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Reviving a Downed Compute Node in TORQUE/MOAB

The following describes a procedure for bringing up a compute node in TORQUE that's marked as 'Down'. Whilst the procedure, once known, is relatively simple, investigation to come to this stage required some research and to save others time this document may help.

1. Determine whether the node is really down.

Following an almighty NFS outage quite a number of compute nodes were marked as "down". However the two standard tools, `mdiag -n | grep "Down"` and `pbsnodes -ln` gave significantly different results.

This variation is due on whether the TORQUE mom config setting $down_on_error torque is set to report whether a node is down or not. By default it does not report a node "down" when it has a message=ERROR (in pbsnodes). However maui/moab does report that node as "Down". Thus `mdiag -n grep "Down"` is gives a more accurate description. After compiling the list from `mdiag`, use `checknode` for confirmation of the status. e.g.,


[root@edward-m ~]# checknode edward045
State: Down (in current state for 1:57:10)

2. Check there's nothing running on the node, if so, reboot.

The next step is to determine whether there is anything currently running on the node; its status may be `down` but there can still be jobs running - often these nodes end up with a very high load. For the time being, deal with those nodes that can definitely be brought back safely. Sadly, this will require a reboot. In this example, use of the `rpower` command from xCAT xCAT (Extreme Cloud Administration Toolkit) is used.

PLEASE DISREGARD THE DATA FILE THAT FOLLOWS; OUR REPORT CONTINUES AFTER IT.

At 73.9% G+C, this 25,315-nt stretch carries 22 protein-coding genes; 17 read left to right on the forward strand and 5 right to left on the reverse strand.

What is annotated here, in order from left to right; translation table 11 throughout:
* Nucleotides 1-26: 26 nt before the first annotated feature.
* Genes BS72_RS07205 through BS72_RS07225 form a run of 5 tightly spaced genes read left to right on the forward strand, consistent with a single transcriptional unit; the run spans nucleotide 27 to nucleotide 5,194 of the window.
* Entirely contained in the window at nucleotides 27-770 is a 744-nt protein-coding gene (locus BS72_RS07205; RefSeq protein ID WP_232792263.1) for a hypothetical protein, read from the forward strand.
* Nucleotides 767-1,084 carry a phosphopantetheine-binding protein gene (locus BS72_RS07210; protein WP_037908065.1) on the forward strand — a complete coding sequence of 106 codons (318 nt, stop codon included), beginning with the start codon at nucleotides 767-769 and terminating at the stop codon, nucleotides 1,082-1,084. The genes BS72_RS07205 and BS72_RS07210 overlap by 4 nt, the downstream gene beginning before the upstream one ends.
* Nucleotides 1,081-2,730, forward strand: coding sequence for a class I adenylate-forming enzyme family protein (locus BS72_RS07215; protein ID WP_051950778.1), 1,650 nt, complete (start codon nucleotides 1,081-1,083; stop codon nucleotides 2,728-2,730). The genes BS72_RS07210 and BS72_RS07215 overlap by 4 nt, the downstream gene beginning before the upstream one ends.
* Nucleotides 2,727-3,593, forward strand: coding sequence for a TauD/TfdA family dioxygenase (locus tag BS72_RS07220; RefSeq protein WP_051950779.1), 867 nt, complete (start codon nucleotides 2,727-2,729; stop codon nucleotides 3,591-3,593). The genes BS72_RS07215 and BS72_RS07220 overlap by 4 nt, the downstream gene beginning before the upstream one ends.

[root@edward-m ~]# jobsonnode edward045
[root@edward-m ~]# rpower edward045 reset
[root@edward-m ~]# ssh edward045

3. Remove stale job information

Up this point, node revivial has been pretty trivial. However even after a reset it is possible, even probable, that at this stage job submissions will still fail. This is because old job information will still be in the mom spool directory. This needs to be cleared and the mom daemon restarted for the client to begin scheduling again.


[root@edward045 ~]# cd /var/spool/torque/mom_priv/
[root@edward045 mom_priv]# rm -rf jobs/*
[root@edward045 mom_priv]# pbs_mom
[root@edward045 mom_priv]# exit

4. Check that it's back

Give the node a minute or so to update its status to Mau/Moab/TORUE and then check that it's back up and has the status `Idle` (or, if the queue has been really busy, it might already be `Busy`! This can be conducted with `checknode`, `mdiag -n`, or `pbdnodes`.

The exact time required depends on on the RMPOLLINTERVAL set in the moab.cfg.


[root@edward-m ~]# checknode edward045
[root@edward ~]# mdiag -n | grep "edward045"
edward045 Idle 16:16 32104:32104 linux
[root@edward ~]# pbsnodes -ln | grep "edward045"

5. Run a test job from both storage arrays

For the truly careful, running a very short test job on each node is worthwhile. This will, of course, depend on the partitioning, queues, and applications available. In this case a very short Octave job was submitted with a test from two different accounts, one on each of the storage arrays.


[user2@edward ~]$ cat pbstest.pbs
#!/bin/bash
# This is a test job by UniMelb sysadmins to see the state of NFS.
#PBS -q serial
#PBS -l nodes=edward041
#PBS -l nodes=1:ppn=1
cd $PBS_O_WORKDIR
module load octave
octave demo-input.oct


[user2@edward ~]$ cat demo-input.oct
M=rand(300,300);
k=svd(M);
save -ascii demo-result.txt k;

Rinse, wash, and repeat for all the nodes marked `Down`.

If the tests are successful, inform the users.